Summer of Shakespeare

During a summer when the world’s eyes are focused on London for sport, it’s fantastic that the BBC are also turning their attention to its cultural, literary background. They have presented a whole host of programmes dedicated to Shakespeare. He is our most famous Londoner, and one of the world’s most famous Englishman, so it is fitting that the Beeb are giving him the attention he deserves. He is completely synonymous with English literature and drama. He is often people’s lasting memory of it. I’m sure to some people the mere mention of his name draws out a yawn, or evokes bad memories of being stuck in a classroom listening to a stuffy teacher drone on about Richard II. However, I do not fall into this category. As a self-confessed English nerd, I am a Shakespeare fan and always have been, so I have enjoyed the BBC’s selection of programmes as a way to expand my knowledge and be reminded of his brilliance. But, I also think they have given Shakespeare-haters, or even people who felt little towards him, a chance for conversion if they give it the time. A wide variety of adaptations and documentaries have been on, and I think amongst all of this there has been plenty of opportunity for people to begin, or continue, to appreciate the world’s most famous writer: Shakespeare.

The King and the Playwright, presented by American academic James Shapiro, is my favourite of the programmes. It explored Shakespeare’s later plays chronologically, in relation to historical events during the reign of James I. It showed how events, which are integral to British history, are related to the work of Shakespeare. For example, it showed links between Macbeth and the Gunpowder Plot which made for very interesting viewing, as it would have been equally thought-provoking for somebody interested in Jacobean history as it was for someone who was watching with an interest in Shakespeare. If any clips are still available on BBC iplayer, I would highly recommend watching them.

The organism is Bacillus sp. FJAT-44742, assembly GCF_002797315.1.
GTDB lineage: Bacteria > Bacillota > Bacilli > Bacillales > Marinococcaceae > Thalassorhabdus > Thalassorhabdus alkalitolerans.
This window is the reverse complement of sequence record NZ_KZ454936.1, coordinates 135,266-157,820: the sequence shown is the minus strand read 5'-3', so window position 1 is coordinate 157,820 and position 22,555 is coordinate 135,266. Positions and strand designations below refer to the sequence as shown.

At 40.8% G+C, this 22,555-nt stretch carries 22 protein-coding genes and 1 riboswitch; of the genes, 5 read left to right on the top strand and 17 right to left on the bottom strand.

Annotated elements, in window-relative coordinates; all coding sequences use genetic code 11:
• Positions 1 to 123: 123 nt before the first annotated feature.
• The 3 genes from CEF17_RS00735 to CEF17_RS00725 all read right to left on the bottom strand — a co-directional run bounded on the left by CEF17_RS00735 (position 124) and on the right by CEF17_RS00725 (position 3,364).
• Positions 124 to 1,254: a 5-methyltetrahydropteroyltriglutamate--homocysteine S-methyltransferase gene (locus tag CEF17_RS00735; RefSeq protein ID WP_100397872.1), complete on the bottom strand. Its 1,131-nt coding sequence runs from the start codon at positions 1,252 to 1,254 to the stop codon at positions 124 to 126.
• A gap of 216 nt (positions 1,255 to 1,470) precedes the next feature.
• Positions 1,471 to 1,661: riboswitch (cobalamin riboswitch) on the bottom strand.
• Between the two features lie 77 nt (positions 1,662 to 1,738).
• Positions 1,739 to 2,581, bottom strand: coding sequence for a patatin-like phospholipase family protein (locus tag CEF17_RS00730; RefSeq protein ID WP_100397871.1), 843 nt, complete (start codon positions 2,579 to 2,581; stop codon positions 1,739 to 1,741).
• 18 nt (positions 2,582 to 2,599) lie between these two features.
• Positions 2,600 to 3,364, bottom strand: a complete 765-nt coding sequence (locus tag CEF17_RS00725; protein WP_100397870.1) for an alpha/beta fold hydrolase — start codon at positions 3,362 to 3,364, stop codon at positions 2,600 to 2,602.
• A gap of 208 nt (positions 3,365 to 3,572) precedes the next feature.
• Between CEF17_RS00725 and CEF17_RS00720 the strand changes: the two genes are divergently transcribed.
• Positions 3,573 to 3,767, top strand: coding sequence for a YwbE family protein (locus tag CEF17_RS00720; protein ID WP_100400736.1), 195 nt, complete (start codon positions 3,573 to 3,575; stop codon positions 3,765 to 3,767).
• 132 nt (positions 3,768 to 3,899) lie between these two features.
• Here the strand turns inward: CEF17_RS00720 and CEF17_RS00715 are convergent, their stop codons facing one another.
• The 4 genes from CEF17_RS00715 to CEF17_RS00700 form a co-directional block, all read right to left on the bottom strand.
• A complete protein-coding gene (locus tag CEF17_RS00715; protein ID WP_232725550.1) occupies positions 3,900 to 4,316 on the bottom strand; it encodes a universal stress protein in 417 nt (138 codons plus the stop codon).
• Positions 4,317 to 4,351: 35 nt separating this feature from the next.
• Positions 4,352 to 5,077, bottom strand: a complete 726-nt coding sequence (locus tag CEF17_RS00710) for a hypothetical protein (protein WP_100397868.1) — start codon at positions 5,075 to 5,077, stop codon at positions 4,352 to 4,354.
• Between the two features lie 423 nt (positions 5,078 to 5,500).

Simon Schama at Shakespeare’s Globe

The King and the Playwright was reasonably fast paced, which made it very watchable, whereas Simon Schama’s Shakespeare felt a little slow. Although it was packed with fantastic information, and painted a really good backdrop to understand Shakespeare’s career, it was slightly more trying to watch than Shapiro’s programme. I think that Schama’s Shakespeare was more appropriate for people who are already fans of Shakespeare, so don’t mind the slower pace, whereas The King and the Playwright made entertaining television for any viewer. For this reason I think the Beeb may have benefited in switching the channels they chose to air each programme on. If they had put Shapiro on BBC 2, instead of BBC 4, they would have given viewers with less of an interest in Shakespeare a better opportunity to watch it.

Shakespeare’s Italy with Francesco da Mosta provided viewers with the opportunity to look at Shakespeare from a slightly different angle. Although The Globe’s home, the Southbank, is my favourite place in England, it was good to see one of these programmes having a different, sunnier setting – Italy. Most of the programmes I watched reverted to shots of the Thames from the Southbank from various bridges, or the presenter wandering past The Globe for transitions between sections, but Shakespeare’s Italy provided a welcome change with stunning shots of Italy- particularly Venice. Shakespeare’s Italy was also another series appropriate for Shakespeare novices; it went through the plots of several plays in an easy, entertaining way, and featured Emma Thompson, which provided a different insight.

I think the BBC have been quite brave to fully commit to their Shakespeare season- it ran from March through to July. But, I think it was a good choice. They have provided viewers with the opportunity to fully appreciate Shakespeare for the first time, or to develop their appreciation. During a summer when it is tempting to focus purely on sport, the BBC have bought our cultural, literary heritage to the British public’s attention instead.

Jess Bashford


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